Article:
"I feel like my coaching chops are on the line a little bit so it would be awesome to be able to win one in Boston this September." – John McEnroe, Team World captain. #LaverCup Boston 2020 pic.twitter.com/MP3zctvoRy

“It’s like asking the same question on Tom Brady. You know, it’s the exact same thing,” McEnroe said. “I mean, how they keep doing it would be the first thing at their age. It’s phenomenal, right? I mean, how in the world are these guys still playing at such a high level?

“I’ve admired watching Tom Brady because he makes players around him better. But you’re out there on your own and you’re 38 and you could be turning 39 on a tennis court with the wear and tear. That’s really tough. It’s already amazing he’s made it this far.”

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Heather Watson sets sights on WTA big guns after ending title drought at Mexican Open

Heather Watson says she is determined to push on and crack the world’s top 30 after winning the Mexican Open on Saturday. Watson has struggled for form in recent years but has been on the rise since October last year when she reached the final of the Tianjin Open.

In January, she made it through to the semi-finals of the Hobart International and then over the weekend her improvement was rewarded when she beat Canadian teenager Leylah Fernandez.

It was the fourth title of Watson’s career and saw her jump 20 places in the world rankings to 49.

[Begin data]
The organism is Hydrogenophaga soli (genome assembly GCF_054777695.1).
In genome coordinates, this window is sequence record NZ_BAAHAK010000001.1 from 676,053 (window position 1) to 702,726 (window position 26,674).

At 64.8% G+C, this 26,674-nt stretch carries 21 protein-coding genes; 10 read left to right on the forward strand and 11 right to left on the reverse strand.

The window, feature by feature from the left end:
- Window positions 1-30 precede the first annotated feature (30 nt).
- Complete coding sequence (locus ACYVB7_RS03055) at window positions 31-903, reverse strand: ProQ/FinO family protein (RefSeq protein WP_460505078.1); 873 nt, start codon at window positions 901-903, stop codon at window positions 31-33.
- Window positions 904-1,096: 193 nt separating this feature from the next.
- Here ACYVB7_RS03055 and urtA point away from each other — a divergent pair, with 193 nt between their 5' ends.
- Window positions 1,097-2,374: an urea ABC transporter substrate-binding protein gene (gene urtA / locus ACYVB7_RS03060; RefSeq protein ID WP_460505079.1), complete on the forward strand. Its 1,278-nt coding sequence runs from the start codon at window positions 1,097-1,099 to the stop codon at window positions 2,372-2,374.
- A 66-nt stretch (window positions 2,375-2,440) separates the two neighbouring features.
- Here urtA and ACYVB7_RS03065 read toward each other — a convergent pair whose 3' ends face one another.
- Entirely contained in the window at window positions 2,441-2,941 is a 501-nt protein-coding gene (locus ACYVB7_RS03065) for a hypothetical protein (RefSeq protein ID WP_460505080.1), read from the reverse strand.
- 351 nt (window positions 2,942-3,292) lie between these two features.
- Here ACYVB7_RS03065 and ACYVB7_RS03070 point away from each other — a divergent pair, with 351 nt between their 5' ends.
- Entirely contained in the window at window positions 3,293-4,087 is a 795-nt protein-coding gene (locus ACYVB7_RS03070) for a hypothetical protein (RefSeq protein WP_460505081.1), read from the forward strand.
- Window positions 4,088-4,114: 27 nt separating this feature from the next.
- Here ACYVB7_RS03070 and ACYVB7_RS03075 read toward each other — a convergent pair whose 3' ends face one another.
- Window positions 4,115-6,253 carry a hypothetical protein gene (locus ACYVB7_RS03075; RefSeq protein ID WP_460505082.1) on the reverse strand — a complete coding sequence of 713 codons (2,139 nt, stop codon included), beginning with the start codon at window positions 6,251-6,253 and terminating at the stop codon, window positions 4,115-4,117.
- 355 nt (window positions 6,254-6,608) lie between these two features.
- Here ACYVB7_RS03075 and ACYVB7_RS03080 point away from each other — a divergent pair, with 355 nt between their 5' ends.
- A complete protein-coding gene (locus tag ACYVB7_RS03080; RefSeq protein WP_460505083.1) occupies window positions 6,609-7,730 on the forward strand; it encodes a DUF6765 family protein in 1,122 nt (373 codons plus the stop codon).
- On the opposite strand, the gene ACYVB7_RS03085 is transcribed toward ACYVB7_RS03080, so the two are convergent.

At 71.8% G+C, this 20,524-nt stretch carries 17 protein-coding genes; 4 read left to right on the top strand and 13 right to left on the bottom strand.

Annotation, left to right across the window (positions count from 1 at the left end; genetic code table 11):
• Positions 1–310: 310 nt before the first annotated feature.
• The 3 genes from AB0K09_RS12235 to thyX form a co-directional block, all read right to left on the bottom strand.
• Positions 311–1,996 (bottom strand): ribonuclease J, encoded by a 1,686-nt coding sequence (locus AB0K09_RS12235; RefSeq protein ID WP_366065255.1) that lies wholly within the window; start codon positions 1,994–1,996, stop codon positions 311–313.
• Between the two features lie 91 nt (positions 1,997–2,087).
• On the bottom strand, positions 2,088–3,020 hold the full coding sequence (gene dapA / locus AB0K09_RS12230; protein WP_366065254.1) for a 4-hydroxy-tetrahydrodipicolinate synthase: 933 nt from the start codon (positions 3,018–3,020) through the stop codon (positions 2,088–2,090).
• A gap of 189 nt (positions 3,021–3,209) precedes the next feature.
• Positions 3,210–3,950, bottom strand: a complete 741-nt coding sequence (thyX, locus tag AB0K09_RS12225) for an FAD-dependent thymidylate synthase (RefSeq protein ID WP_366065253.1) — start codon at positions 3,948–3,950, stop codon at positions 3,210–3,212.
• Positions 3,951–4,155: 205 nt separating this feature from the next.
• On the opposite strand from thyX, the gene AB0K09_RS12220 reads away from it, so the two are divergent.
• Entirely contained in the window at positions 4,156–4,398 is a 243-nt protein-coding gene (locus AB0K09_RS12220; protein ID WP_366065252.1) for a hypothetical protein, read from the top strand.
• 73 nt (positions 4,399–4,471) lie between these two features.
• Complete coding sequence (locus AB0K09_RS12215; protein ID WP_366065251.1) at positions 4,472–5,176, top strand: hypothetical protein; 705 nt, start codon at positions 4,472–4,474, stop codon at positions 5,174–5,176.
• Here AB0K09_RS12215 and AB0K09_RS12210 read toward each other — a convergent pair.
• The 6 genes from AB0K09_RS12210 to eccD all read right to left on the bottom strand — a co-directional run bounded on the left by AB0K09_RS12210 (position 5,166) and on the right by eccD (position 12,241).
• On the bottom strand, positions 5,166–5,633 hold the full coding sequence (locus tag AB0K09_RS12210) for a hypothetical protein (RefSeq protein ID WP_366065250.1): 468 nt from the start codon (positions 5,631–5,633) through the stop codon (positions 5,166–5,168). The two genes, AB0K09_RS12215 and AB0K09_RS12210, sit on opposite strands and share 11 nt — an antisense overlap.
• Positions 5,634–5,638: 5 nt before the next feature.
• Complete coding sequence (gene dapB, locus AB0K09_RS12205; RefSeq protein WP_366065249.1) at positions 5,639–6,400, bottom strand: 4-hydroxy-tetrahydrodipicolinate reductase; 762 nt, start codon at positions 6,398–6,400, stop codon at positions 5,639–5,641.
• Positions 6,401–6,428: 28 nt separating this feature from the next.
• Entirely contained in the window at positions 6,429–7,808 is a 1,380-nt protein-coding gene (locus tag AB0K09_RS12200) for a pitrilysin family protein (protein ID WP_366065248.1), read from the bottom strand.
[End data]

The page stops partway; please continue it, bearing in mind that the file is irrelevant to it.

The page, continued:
Watson’s career-high is 38, back in 2015, but another strong performance in Monterrey this week could see her beat that mark.

The 27-year-old plays experienced German Tatjana Maria on Tuesday afternoon and the British ace says she’s keen to keep up the momentum she’s gained.

“That’s why I’m still playing,” she told PA.

“I wouldn’t keep playing just to be average. I want to get the most out of myself and my career.

“This won’t be forever, it won’t be for much, much longer, so I want to make the most of it, bring more titles and definitely get a new career-high. I feel like 38 is not good enough for me.

“Moments like this are the reason I put so much into my tennis day in, day out. To hold a trophy and have another title next to my name, for me that’s the best feeling.”

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On Monday, Anna Karolina Schmiedlova caused an upset when she beat Venus Williams in the first round.

Schmiedlova dropped the first set to the former world No 1 but the Slovakian fought back in fine style to complete a 4-6 6-3 6-2 win.

“It’s one of the best wins of my life,” she said. “I’m very happy it happened here in Monterrey.

“I came here from qualifying, just to be here to play someone as great as Venus Williams, so I’m very thankful.

“I haven’t had an easy last year and beginning of this year, so I’m grateful for every win.

“I started with a lot of respect, which is something you can expect when you’re playing someone as good as Venus.

“I needed to get a little more confident and calm. Then, I started to play better at the end of the first set.”

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Rafael Nadal: Seyboth Wild reveals admiration for Spanish star after maiden ATP title win

Seyboth Wild has opened up on his admiration for world No 2 Rafael Nadal after capturing his maiden ATP Tour title in Chile over the weekend.

After a dream week in Santiago, the 19-year-old capped it off by beating in-form Casper Ruud 7-5 4-6 6-3 in the final.

Wild becomes the first teenager to lift a tour-level title since Australia’s Alex De Minaur in Sydney last year.

He is also the lowest-ranked tournament winner from Brazil in ATP Tour history.

Wild started the event ranked 182nd in the world rankings but has now moved up to a career-high of 113th.